University of Cape Town Vice-Chancellor Professor Mamokgethi Phakeng has renewed the university’s commitment to nurturing relationships with high schools, by meeting this week with principals and stakeholders from across the metropole.
During an interactive engagement at Oude Molen Academy of Science and Technology on 16 October, Phakeng shared her vision for UCT’s future, and invited principals and stakeholders to continue participating in open dialogue with the university.
Acknowledging that with the fourth term having begun, and matrics gearing up for final exams, the meeting may have come a little late in the year, she expressed her hope that it would be only the first of many such engagements during her term of office.
Growing UCT’s community
Since taking up the VC post, Phakeng has been active in nurturing links between UCT and local communities during her engagements, appearances and addresses. At this week’s meeting with principals, she again emphasised that the university cannot exist in isolation, and that building community on and off campus is of the utmost importance.
“As a university, we don’t exist on our own. We don’t just take students – they come from elsewhere. They exist in a community and we as a university are also part of a community.
“You should see UCT as an extension of your school,” she told the principals.
During his introduction, UCT Registrar Royston Pillay also underscored the fact that schools and universities have a responsibility to work together for the greater good.
“We prize highly the opportunity to continue to work with you and to make our collective contribution towards building our South African society.”
“We prize highly the opportunity to continue to work with you and to make our collective contribution towards building our South African society,” he said.
“Because that is ultimately what this is about.”
The importance of activism
Reflecting on the tumultuous journey that higher education has taken since #RhodesMustFall and #FeesMustFall in 2015, Phakeng came out in strong support of mindful student activism that does not negatively impact the rights of others.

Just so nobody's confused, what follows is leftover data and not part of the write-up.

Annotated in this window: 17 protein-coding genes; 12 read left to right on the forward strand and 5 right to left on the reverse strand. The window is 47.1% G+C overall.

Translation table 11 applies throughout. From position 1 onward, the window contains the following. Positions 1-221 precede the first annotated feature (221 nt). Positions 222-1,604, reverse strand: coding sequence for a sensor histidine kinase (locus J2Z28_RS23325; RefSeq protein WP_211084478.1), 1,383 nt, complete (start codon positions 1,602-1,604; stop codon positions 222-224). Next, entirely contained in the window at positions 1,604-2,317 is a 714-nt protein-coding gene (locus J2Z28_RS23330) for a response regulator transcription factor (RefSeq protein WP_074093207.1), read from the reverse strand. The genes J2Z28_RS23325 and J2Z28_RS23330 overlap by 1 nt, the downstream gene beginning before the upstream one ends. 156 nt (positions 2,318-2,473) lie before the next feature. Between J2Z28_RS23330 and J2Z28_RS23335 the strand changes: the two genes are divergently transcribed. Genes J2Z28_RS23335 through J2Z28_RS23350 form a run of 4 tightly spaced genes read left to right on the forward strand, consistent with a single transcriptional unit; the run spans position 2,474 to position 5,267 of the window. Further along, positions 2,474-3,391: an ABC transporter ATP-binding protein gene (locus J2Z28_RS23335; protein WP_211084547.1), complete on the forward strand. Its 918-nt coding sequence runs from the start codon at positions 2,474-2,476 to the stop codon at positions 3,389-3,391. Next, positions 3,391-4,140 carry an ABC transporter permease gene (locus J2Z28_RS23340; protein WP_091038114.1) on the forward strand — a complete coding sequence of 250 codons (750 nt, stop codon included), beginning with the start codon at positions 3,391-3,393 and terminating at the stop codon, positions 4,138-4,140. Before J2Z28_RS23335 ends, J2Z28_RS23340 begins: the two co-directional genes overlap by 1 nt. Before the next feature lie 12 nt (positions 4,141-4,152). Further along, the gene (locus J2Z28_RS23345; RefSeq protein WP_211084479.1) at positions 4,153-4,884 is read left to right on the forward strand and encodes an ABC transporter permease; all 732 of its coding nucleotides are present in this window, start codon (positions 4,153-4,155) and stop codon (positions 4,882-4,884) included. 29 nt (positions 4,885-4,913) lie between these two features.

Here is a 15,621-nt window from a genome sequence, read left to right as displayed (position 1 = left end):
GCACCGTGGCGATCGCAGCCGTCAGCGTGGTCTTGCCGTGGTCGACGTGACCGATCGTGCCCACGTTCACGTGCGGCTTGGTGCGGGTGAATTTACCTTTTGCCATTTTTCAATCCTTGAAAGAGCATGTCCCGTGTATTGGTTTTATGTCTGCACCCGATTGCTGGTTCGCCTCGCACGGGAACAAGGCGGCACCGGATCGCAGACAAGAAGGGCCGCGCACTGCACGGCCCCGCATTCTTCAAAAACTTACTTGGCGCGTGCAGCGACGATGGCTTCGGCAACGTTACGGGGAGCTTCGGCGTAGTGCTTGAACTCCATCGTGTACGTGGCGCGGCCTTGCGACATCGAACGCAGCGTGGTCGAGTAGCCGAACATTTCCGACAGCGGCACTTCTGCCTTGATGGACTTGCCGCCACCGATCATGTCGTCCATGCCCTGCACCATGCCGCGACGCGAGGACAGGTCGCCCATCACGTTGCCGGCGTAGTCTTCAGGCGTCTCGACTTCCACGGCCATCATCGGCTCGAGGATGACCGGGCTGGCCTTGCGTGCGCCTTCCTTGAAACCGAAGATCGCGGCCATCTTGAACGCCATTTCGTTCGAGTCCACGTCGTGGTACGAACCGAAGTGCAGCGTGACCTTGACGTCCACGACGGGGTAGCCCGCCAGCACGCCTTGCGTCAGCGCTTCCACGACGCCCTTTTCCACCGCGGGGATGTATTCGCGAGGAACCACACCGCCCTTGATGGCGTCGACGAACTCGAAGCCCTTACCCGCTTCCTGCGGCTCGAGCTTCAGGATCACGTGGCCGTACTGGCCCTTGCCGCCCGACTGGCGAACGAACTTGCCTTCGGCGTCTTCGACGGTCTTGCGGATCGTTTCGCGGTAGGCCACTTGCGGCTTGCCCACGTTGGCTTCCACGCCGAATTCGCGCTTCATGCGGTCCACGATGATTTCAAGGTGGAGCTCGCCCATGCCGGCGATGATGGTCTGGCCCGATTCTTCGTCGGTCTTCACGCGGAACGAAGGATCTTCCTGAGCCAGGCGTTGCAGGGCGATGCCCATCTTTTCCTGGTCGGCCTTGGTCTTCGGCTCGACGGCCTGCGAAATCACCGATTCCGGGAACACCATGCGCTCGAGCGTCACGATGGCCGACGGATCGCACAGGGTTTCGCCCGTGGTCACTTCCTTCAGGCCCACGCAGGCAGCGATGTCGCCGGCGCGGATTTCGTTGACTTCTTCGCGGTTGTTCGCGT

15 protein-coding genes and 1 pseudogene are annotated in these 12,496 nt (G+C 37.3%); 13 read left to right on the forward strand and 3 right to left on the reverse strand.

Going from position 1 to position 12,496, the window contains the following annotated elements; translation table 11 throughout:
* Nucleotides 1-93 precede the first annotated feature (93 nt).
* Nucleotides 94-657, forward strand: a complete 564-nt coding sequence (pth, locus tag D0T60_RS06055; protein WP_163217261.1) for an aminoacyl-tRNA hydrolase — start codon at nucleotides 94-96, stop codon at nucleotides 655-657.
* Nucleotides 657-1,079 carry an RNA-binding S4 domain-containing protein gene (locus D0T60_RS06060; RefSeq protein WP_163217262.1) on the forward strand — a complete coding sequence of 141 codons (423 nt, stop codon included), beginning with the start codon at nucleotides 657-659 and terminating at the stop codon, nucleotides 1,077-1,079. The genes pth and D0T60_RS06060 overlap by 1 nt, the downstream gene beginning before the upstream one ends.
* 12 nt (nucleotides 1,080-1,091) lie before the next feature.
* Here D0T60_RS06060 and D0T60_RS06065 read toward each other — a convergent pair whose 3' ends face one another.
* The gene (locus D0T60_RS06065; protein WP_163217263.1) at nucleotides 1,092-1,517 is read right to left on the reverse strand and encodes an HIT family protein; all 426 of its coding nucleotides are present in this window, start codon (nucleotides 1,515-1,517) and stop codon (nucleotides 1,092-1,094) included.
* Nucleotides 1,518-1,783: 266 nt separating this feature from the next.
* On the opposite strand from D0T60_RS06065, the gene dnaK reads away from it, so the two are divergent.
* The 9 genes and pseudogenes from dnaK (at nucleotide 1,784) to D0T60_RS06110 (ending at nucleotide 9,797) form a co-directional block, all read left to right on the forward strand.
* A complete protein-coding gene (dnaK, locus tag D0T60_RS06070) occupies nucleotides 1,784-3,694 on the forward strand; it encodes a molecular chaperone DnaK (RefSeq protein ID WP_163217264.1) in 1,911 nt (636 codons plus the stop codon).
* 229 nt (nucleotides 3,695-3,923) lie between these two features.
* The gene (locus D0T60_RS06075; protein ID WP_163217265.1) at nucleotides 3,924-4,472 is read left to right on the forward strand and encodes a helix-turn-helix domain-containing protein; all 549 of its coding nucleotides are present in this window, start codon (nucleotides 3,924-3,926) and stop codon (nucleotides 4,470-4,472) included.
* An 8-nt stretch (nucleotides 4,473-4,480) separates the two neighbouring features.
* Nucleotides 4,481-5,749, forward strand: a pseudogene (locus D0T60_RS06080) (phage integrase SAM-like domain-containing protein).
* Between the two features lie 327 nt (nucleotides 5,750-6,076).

“We believe that activism is important because it’s very easy for us to get too comfortable and not to consider difficult questions.”
She noted that the portrayal of the action on campuses on television and in newspapers may have seemed terrifying to parents and teachers over the past few years, but cautioned that not everything should be taken at face value.
“Sometimes, when we have student struggles happening at universities, all of us get nervous, and we think everything is falling apart.
“Sometimes it’s a wake-up call for us as a society; a wake-up call for us to look at things that we haven’t been paying attention to.”
Emphasising that while UCT’s leadership doesn’t necessarily condone all the ways in which students have advanced their struggle, Phakeng said that the questions at the heart of the resistance are what is important.
A place of ideas
With student protests focused on the question of transformation, and on how after 20 years of democracy many still feel a sense of alienation on campus and in their curricula, the action calls into question not only the past, but also what the future should look like. This offers the leadership an opportunity to revisit the very reasons why the university exists.
“We’ve decided to reclaim the university as a place of ideas, a place where ideas grow and are encouraged; where ideas sharpen one another, and are not silenced but are instead allowed to exist,” she said.
“We are committing ourselves to transformation with integrity, transformation that says excellence is important.”
Phakeng encouraged principals to communicate this to their learners, and to emphasise that the luxury of having their ideas honed by the sometimes contradictory ideas of others is a luxury that doesn’t exist in many places outside the academic space.
Allowing ideas to flow freely, she added, is key to building a university that is truly inclusive, engaged and research-intensive.
Supporting this vision for UCT’s future are the three pillars Phakeng has been driving since taking office – excellence, transformation and sustainability.
Achieving true transformation goes beyond equity of access, which the university has successfully implemented over the past decade by increasing the number of black students and staff on campus, she pointed out.
“We [have been] lagging behind in transformation that drives equity of participation and equity of success, and so are committing ourselves to transformation with integrity, transformation that says excellence is important.”
Ultimately, Phakeng hopes to communicate to new recruits from schools across the metropole, the province, the country and the continent that success has many different faces, and that UCT would like to be a space in which every individual can thrive.
“We want to say to them: we give you the space to come here and shape it into being the best university in the world… by being who you are, not necessarily by assimilating. Because it’s the diversity that we bring that’s going to make our university the best in the world,” she said.
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